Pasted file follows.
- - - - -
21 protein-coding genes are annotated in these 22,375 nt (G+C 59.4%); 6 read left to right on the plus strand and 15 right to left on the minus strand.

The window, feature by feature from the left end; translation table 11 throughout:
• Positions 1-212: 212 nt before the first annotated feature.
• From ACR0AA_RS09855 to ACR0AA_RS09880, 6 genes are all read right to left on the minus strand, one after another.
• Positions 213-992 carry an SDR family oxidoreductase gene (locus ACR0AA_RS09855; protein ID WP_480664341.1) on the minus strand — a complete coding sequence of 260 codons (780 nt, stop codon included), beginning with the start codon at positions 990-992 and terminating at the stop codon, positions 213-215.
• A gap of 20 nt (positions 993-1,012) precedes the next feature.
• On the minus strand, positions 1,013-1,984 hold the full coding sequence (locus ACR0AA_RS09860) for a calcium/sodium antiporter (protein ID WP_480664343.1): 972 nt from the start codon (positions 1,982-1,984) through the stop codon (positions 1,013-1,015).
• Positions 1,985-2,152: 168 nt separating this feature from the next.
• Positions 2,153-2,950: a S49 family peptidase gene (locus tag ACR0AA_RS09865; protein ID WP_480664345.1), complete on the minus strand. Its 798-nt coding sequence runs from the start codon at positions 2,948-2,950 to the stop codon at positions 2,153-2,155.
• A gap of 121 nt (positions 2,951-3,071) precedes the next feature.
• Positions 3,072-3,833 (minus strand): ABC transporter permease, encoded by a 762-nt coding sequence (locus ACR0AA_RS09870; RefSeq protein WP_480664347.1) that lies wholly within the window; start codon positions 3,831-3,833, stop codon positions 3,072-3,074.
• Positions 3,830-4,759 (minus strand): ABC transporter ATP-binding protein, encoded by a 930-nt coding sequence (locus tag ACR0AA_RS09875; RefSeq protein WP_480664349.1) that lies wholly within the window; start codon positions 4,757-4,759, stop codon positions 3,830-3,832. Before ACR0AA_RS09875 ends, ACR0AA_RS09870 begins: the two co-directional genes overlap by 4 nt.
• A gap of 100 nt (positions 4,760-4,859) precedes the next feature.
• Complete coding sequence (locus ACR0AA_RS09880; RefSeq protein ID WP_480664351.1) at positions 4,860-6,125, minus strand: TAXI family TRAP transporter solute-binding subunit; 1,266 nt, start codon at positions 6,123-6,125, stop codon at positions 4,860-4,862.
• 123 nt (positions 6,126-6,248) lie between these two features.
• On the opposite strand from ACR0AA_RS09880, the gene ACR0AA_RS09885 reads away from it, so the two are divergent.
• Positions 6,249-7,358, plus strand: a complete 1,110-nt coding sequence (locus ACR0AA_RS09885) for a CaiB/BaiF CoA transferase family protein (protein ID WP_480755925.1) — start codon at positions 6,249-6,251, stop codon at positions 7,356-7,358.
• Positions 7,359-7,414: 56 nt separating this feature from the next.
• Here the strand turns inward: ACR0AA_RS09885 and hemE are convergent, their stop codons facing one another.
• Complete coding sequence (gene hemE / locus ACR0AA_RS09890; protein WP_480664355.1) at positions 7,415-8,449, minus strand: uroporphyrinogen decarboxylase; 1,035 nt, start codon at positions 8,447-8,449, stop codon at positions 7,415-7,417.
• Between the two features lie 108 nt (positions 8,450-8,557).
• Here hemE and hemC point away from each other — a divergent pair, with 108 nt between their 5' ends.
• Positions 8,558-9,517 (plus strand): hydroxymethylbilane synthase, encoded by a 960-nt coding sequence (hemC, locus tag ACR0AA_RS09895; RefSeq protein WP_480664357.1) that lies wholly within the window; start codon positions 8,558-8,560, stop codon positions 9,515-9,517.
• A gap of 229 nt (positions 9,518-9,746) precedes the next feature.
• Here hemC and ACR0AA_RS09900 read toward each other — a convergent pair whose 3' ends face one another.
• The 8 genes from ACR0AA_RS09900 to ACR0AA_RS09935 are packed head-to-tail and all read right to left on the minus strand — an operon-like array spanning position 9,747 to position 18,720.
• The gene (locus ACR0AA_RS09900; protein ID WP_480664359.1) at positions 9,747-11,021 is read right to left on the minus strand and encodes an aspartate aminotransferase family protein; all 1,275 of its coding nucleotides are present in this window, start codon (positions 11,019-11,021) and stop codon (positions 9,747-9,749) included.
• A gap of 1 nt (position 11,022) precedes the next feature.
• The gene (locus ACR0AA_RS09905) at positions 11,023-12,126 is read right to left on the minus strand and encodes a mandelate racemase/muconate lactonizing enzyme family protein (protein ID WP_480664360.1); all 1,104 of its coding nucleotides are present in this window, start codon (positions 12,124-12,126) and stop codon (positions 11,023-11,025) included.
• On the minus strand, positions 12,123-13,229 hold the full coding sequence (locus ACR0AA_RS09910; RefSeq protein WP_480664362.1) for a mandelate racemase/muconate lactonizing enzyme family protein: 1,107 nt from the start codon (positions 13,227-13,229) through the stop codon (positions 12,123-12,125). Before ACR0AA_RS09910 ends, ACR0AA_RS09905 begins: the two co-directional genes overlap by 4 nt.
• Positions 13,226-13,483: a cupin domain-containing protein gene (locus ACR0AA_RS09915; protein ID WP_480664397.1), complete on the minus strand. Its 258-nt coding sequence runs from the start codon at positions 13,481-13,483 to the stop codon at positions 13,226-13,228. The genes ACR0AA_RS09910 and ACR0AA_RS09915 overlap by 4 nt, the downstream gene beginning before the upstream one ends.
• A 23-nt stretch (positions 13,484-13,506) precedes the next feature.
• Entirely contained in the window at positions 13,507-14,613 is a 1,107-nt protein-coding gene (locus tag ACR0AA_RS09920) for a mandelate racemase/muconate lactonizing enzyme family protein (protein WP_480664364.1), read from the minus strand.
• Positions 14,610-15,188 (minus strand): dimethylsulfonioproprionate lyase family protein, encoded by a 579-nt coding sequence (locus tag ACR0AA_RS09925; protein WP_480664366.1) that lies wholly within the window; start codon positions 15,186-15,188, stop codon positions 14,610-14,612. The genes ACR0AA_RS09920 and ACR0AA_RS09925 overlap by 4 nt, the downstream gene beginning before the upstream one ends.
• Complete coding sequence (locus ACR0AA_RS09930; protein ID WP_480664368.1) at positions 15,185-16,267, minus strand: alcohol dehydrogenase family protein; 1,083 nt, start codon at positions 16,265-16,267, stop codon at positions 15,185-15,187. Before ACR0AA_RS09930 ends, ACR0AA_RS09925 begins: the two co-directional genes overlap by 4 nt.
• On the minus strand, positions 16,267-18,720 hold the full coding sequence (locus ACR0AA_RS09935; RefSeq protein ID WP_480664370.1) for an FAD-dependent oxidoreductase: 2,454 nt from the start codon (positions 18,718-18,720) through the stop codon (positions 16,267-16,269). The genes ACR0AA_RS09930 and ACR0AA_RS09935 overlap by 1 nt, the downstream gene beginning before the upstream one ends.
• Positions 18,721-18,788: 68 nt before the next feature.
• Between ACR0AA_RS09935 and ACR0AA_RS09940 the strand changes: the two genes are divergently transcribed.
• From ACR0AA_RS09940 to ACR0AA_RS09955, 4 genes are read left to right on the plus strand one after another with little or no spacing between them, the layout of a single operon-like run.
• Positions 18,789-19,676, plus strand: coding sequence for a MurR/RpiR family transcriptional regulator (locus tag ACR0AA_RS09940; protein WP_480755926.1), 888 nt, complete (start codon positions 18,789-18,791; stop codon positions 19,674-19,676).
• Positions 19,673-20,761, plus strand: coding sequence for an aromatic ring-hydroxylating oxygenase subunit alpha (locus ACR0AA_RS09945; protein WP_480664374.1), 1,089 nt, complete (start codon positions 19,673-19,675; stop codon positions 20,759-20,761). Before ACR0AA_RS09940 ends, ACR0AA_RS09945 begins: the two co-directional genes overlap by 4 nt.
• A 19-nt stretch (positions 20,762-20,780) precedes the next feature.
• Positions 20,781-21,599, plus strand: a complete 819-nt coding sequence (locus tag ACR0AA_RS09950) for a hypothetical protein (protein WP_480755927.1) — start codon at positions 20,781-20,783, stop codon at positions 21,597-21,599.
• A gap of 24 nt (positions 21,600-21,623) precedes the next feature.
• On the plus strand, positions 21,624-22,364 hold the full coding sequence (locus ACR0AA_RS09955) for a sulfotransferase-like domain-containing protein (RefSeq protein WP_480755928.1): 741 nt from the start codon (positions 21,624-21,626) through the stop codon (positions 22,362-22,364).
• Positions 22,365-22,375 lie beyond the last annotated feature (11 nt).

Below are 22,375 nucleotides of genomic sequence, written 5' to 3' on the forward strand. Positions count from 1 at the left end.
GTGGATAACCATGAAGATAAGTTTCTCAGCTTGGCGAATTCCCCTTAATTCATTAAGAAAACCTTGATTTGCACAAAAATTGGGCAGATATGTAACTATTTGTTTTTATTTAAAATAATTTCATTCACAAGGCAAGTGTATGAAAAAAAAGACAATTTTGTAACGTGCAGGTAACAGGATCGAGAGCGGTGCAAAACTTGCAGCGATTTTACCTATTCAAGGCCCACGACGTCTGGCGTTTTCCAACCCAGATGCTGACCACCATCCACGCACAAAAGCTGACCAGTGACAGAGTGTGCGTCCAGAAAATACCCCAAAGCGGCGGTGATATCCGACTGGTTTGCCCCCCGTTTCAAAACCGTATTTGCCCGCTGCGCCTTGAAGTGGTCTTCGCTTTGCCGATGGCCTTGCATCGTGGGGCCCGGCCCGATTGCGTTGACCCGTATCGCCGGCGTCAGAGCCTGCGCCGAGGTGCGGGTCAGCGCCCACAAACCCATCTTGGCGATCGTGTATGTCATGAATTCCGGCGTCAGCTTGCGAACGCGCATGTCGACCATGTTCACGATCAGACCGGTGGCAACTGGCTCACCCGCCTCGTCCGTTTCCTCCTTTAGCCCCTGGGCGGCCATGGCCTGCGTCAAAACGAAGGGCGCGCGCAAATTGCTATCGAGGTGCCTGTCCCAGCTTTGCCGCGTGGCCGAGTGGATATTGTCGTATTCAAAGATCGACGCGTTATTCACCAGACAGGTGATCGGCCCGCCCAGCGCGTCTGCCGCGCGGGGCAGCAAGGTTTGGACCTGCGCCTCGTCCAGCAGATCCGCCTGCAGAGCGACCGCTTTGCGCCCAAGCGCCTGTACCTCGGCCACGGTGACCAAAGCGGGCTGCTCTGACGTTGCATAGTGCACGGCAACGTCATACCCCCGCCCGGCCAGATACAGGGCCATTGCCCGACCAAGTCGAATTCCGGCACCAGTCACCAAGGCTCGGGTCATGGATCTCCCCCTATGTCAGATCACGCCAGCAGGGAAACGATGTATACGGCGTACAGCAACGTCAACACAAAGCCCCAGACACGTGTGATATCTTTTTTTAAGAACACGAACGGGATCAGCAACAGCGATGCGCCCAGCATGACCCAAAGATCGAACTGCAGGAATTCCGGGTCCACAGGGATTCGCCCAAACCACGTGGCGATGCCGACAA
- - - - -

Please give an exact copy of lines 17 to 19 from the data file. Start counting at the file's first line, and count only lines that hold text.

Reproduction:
• Positions 6,249-7,358, plus strand: a complete 1,110-nt coding sequence (locus ACR0AA_RS09885) for a CaiB/BaiF CoA transferase family protein (protein ID WP_480755925.1) — start codon at positions 6,249-6,251, stop codon at positions 7,356-7,358.
• Positions 7,359-7,414: 56 nt separating this feature from the next.
• Here the strand turns inward: ACR0AA_RS09885 and hemE are convergent, their stop codons facing one another.